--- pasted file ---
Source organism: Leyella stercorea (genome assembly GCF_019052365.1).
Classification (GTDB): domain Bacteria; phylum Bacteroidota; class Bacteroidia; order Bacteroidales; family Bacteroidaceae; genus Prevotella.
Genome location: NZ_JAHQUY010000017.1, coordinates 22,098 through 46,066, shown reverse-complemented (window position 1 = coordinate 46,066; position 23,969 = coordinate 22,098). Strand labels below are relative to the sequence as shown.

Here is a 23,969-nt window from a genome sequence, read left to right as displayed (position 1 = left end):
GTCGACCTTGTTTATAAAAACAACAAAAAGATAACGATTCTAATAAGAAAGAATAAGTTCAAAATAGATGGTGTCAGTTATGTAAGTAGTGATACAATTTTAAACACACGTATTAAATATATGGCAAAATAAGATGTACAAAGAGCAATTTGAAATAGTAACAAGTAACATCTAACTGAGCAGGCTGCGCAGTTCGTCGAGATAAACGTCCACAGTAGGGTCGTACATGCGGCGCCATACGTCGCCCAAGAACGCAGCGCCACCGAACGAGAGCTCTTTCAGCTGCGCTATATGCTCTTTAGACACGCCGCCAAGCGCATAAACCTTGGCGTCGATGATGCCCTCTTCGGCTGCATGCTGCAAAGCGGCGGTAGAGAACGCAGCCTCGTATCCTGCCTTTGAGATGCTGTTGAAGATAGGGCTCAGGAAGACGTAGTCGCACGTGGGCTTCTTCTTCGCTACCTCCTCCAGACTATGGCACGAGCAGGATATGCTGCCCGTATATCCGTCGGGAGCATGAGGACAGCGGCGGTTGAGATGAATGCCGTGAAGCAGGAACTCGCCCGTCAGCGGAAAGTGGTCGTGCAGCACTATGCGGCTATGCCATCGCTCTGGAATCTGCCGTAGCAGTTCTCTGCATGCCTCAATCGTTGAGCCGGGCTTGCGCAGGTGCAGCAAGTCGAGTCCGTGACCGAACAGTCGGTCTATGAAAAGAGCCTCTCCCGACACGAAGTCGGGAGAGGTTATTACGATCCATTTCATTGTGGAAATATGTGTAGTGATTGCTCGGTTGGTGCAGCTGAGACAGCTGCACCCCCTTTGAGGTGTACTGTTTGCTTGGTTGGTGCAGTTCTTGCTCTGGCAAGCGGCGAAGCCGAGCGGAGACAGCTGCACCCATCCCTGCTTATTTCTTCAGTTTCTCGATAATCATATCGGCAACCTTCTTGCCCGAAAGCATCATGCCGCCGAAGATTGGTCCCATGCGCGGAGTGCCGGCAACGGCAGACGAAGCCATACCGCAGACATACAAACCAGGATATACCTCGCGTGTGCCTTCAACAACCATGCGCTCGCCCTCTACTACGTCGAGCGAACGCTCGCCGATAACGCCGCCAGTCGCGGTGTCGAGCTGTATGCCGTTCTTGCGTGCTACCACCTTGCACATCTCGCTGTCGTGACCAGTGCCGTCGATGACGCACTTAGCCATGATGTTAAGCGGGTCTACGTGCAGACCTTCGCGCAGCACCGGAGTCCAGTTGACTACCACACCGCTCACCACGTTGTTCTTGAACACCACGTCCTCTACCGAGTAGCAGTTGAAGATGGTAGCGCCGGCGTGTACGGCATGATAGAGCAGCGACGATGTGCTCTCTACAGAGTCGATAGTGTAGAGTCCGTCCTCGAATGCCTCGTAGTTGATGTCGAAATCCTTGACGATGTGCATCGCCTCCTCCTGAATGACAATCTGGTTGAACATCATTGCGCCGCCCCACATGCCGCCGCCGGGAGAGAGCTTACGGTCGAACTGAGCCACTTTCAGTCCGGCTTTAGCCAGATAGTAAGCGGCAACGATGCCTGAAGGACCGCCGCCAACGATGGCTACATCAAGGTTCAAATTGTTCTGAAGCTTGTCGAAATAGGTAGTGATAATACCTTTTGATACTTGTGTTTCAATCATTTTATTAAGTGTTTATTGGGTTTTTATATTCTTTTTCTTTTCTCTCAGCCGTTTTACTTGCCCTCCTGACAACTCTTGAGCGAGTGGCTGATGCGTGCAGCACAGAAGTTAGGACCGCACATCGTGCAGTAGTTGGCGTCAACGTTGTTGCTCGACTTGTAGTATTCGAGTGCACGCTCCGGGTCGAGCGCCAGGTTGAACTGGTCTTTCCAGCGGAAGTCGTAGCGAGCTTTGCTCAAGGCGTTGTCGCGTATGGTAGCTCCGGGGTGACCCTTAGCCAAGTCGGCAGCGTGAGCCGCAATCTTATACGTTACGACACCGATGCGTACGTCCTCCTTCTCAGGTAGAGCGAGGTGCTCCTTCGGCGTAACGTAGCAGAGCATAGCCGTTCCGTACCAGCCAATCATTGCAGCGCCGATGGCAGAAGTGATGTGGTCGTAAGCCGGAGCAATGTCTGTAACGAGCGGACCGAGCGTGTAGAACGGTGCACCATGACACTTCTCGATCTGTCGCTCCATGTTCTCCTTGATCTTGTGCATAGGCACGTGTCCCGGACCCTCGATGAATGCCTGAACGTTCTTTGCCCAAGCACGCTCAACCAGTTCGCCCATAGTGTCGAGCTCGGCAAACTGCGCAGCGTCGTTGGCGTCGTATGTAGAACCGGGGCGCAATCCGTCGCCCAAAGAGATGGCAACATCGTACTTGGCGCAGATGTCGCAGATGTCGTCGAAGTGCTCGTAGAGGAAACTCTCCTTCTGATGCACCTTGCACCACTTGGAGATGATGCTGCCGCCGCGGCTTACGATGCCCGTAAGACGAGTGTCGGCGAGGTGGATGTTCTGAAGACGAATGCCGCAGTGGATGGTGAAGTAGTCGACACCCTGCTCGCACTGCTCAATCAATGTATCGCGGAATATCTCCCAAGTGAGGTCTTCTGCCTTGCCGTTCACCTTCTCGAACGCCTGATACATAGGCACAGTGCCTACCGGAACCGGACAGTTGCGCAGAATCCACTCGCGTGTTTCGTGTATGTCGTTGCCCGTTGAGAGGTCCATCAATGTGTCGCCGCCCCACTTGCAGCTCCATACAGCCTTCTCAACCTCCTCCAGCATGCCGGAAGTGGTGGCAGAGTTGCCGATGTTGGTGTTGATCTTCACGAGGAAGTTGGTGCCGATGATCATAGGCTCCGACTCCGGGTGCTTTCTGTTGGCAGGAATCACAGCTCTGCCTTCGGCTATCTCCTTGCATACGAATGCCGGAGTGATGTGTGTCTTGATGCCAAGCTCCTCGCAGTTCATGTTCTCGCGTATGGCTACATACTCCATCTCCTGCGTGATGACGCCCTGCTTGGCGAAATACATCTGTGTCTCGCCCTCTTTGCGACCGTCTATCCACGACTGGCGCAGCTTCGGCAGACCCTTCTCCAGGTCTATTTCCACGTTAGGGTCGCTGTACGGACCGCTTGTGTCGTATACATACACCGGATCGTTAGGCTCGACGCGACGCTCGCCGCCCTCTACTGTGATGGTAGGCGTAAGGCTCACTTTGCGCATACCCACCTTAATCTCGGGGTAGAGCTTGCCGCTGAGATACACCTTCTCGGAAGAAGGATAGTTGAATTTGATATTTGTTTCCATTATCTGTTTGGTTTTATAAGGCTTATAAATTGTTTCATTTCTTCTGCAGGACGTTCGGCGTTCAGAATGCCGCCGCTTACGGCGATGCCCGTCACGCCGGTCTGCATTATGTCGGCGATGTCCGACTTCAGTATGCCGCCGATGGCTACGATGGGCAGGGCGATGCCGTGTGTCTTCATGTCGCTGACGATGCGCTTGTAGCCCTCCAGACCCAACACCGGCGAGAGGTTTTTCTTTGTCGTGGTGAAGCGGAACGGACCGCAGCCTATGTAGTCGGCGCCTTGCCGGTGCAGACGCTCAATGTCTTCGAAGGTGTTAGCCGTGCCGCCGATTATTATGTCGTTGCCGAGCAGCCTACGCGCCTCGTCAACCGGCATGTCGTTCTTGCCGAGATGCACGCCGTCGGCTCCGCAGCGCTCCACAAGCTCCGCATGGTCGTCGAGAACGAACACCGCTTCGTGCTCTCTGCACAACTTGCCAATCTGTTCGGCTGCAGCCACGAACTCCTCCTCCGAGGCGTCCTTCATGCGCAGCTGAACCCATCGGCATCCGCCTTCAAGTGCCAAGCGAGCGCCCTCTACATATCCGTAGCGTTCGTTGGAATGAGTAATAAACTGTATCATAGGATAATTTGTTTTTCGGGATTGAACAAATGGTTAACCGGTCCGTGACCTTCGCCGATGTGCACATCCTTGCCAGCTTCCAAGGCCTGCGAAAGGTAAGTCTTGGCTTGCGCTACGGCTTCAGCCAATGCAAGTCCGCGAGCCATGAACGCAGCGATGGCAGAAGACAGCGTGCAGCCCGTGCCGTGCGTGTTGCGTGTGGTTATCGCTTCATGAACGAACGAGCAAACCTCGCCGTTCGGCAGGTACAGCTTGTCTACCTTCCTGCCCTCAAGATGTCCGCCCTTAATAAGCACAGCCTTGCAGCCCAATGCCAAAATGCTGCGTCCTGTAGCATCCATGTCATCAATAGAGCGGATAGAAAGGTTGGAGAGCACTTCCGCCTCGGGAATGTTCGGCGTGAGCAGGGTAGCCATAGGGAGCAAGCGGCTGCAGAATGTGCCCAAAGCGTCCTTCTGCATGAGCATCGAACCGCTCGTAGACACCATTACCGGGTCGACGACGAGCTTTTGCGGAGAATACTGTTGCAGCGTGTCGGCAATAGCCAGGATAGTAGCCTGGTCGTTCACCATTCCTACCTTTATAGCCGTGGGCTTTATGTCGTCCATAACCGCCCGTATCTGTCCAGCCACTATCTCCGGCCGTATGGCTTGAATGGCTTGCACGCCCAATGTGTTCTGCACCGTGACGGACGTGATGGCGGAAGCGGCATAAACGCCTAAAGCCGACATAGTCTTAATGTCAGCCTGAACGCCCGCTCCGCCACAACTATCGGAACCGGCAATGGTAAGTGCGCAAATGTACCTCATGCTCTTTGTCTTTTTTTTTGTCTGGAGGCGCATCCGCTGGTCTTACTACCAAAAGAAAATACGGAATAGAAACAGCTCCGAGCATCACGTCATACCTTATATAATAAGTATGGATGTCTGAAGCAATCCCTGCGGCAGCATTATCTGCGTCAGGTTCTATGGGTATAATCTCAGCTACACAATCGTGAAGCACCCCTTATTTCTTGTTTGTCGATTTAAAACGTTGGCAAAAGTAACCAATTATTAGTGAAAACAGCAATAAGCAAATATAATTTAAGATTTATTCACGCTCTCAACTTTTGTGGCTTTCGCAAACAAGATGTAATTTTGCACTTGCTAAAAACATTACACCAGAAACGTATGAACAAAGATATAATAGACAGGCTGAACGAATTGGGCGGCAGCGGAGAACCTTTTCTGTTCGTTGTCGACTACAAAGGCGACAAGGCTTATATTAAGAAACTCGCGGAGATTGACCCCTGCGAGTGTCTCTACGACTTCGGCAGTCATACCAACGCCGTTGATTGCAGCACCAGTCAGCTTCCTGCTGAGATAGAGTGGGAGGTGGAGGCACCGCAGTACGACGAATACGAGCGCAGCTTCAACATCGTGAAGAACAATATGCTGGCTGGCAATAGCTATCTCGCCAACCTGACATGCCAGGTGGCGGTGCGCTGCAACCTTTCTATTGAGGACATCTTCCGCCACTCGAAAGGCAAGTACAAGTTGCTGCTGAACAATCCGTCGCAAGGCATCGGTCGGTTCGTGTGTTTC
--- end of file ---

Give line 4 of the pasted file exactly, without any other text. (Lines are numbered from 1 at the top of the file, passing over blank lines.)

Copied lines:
Here is a 23,969-nt window from a genome sequence, read left to right as displayed (position 1 = left end):